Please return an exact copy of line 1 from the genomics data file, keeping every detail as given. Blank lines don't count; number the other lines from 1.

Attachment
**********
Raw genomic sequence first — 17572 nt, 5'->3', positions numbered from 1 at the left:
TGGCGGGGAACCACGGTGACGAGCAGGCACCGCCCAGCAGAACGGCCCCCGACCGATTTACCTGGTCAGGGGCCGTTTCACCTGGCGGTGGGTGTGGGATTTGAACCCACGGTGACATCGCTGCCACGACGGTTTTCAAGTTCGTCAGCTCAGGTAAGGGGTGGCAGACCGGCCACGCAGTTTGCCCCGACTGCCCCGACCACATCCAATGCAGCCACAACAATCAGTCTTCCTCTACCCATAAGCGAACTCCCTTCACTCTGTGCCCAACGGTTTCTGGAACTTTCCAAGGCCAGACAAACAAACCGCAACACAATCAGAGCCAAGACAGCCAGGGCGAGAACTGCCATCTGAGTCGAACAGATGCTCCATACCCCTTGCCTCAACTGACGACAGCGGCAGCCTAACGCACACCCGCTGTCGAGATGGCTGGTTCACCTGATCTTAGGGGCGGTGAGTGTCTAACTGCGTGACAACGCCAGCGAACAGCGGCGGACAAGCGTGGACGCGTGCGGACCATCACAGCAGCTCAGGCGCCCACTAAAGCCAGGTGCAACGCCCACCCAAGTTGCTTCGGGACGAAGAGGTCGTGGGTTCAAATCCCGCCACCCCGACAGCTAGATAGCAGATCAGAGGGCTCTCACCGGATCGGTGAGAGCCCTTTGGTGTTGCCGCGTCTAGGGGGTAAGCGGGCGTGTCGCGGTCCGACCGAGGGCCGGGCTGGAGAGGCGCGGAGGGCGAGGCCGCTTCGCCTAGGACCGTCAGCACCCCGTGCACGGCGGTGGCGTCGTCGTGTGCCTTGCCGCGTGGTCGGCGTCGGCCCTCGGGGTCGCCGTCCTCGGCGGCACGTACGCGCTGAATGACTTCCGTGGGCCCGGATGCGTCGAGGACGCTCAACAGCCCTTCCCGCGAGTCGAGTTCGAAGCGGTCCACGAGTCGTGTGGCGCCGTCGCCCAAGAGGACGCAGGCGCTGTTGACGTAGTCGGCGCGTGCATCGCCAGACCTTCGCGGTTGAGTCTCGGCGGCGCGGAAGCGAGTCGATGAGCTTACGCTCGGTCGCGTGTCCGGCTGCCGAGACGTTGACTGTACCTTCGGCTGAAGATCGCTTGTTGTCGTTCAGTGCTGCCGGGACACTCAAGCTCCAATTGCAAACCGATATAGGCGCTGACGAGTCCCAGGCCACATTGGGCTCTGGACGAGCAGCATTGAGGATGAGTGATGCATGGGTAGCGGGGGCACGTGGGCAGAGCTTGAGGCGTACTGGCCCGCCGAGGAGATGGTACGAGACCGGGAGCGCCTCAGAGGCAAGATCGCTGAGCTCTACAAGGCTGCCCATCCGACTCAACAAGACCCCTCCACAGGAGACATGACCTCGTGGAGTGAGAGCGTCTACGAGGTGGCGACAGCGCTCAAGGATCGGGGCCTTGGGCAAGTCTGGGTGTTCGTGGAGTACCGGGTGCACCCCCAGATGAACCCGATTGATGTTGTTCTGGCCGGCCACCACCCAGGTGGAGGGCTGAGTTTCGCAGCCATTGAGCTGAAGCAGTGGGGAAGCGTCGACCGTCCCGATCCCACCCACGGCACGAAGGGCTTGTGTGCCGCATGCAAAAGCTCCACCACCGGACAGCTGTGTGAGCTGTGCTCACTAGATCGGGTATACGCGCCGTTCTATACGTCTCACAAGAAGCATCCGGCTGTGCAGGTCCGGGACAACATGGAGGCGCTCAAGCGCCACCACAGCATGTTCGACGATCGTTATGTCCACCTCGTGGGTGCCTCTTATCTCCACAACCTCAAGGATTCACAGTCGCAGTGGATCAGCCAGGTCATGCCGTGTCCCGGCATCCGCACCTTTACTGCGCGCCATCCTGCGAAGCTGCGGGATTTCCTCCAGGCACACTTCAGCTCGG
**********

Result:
Raw genomic sequence first — 17572 nt, 5'->3', positions numbered from 1 at the left: